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Today some crawler passed my site and tries to access several css, js, images and other files. This was also a smart one, interprets also the javascript and want to execute an url that is assembled (and only known) inside the javascript code! That worries me allot.

Although my code on the site has detected this strange behaviour and send me three e-mails about it (this is a blocker class i have made in the past and it works perfectly and blocks further access (after three attacks the attacker stops), i want to eliminate these bad guys to the max to reduce network traffic, protect services and the time to spend on this b*llsh*t.

So i was just thinking, send stripped html file content (without forms, css and js declarations) to the robot/crawler but it must not effect the good ones. The idea behind this that a crawler does not need markup things, only the content is important, right? Only the bad ones tries to access files that is not important to ranking.... but when it is not there, there is nothing to worry about. So my question is:

Is it safe to do this, i mean, does google not 'thinking' you fake the content? Removing parts especially for a crawler is slightly different to the original content.

Does have anyone experience with this?

PS: For me it is easy to implement because my template system can use useragent/device specific conditions to serve for example another markup or settings.To give you any idea how it works, here is an example for a handheld device:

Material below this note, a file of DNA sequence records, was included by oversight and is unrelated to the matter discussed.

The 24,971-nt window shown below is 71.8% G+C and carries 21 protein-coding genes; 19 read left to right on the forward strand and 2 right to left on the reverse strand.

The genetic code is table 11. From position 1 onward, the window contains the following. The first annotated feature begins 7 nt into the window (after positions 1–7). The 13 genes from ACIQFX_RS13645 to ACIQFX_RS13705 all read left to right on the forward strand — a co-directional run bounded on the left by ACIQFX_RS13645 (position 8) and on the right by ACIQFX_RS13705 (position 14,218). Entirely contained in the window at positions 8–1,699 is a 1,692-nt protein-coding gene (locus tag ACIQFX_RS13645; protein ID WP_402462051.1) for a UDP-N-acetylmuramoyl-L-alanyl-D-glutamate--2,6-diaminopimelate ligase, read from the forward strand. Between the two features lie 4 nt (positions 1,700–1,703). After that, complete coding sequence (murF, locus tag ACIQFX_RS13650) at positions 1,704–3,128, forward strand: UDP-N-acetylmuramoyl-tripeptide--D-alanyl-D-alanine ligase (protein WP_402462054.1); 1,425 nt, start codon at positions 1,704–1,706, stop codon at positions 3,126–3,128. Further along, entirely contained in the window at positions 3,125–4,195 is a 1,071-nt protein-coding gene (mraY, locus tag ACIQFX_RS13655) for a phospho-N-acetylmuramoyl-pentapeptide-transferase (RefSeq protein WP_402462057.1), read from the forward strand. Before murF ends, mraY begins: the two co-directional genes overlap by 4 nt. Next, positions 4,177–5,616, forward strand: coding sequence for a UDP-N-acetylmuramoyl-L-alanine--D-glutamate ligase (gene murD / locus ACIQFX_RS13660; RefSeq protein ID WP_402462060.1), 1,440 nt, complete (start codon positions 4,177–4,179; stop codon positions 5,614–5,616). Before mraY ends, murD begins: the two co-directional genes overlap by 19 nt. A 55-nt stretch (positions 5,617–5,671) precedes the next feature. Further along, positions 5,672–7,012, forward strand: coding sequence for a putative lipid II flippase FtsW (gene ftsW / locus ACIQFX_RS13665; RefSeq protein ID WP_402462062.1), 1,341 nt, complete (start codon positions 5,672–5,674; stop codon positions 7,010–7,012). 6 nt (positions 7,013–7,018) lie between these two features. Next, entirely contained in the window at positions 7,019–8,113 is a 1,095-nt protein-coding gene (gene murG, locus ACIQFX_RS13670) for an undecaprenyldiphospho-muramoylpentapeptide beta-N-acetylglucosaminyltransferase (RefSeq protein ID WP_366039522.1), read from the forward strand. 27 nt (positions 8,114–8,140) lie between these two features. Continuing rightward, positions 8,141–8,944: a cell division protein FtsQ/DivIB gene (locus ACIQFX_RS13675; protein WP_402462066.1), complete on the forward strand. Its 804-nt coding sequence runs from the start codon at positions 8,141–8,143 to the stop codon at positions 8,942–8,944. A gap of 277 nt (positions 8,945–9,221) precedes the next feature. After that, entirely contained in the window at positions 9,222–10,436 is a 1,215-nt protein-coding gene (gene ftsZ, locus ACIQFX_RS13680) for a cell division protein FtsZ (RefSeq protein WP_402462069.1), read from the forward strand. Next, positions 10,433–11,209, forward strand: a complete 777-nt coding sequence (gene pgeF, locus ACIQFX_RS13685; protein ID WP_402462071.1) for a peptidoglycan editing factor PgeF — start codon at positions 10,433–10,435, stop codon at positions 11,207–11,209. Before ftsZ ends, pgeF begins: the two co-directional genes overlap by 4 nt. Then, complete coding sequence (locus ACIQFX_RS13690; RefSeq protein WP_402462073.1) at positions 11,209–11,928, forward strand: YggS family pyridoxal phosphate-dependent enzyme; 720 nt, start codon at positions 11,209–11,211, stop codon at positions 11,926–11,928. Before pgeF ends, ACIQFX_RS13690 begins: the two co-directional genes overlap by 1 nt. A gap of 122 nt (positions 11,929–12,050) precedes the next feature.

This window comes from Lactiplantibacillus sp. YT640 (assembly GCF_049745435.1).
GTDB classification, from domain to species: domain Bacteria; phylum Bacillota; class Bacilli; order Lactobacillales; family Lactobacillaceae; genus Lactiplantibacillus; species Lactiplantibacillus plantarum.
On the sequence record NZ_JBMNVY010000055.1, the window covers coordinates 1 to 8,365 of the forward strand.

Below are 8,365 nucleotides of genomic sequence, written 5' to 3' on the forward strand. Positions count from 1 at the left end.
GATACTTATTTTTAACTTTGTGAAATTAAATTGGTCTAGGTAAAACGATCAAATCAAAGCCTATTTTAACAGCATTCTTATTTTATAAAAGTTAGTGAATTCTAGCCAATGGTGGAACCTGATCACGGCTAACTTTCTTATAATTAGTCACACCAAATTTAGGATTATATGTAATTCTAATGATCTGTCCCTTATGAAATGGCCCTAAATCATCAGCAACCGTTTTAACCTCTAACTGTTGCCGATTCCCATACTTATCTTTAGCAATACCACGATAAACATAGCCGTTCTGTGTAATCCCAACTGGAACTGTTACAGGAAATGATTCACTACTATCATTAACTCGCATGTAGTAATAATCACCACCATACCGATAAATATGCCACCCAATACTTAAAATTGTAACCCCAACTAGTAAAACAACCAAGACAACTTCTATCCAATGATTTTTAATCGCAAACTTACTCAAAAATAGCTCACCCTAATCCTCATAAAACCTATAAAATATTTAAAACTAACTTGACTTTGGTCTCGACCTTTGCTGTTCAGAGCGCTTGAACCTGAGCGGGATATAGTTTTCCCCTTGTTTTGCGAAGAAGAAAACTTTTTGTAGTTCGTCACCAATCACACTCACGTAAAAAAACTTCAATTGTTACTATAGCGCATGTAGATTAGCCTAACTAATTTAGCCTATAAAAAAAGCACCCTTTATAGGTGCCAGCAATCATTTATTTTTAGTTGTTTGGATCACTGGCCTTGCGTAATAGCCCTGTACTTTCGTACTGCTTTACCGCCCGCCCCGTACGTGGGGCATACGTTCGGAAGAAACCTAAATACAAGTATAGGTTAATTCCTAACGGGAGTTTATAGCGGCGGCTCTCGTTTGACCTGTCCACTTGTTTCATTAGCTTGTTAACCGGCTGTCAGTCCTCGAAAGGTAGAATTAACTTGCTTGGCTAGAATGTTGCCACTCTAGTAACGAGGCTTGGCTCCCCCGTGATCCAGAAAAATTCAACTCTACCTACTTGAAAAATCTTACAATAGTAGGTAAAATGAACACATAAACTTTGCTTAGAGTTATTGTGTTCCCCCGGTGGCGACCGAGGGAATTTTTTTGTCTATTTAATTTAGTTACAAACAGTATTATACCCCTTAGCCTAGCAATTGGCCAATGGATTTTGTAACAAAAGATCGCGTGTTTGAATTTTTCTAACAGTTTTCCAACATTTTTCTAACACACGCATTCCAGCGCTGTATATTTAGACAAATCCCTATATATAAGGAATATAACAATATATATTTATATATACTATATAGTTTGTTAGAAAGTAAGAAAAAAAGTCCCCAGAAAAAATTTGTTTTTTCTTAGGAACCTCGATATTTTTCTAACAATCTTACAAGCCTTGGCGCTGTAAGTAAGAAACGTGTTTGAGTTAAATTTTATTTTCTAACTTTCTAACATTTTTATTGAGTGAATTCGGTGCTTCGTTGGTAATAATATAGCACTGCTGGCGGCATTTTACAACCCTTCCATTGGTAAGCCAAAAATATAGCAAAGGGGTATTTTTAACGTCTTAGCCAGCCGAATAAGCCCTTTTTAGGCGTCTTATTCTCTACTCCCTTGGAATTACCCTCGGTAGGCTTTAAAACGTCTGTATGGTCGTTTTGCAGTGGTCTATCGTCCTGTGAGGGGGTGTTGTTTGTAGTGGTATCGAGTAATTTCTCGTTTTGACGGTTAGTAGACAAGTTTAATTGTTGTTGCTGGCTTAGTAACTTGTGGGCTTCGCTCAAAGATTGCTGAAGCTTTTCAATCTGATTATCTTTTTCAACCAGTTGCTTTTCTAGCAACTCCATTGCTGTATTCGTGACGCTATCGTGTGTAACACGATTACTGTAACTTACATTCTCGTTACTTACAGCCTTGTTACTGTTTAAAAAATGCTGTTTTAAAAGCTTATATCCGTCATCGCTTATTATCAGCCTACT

<!-- #IF $is_handheld -->
<!-- iPhone, iPad mobile/handheld devices -->
<meta name="viewport" content="width=device-width,initial-scale=0.9,maximum-scale=2.0,user-scalable=1" />
<meta name="apple-mobile-web-app-capable" content="yes" />
<!-- #ENDIF -->

This is an example i think about to implement:

<!-- #IF !$is_robot -->
<link rel="stylesheet" type="text/css" charset="utf-8" href="css/dialog.css" />
<link rel="stylesheet" type="text/css" charset="utf-8" href="css/general.css" />
<script rel="combine,minify" type="text/javascript" charset="utf-8" src="js/general.js"></script>
<!-- #ENDIF -->        
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You can use robots.txt to block web crawler from indexing your site, if you have a bad feeling with one of them. – Oliver Spryn Jan 16 '13 at 4:55
Yes i know. But do you really think a bad bot respect these rules? I don't think so ;-). Appreciate your comment but that is not reality. Robots.txt is only for the good ones. – Erwinus Jan 16 '13 at 5:00
up vote 0 down vote accepted

Have test this for a period of time, and NO there are no side-effects, it does not cause a negative ranking.

Besides, another positive thing is that bad robots cannot find any css and js files to mess with, because they are not specified. So, in some ways it is also a safe way to protect other content.

Also when you use only background images, you can avoid that it is indexed by a robot.

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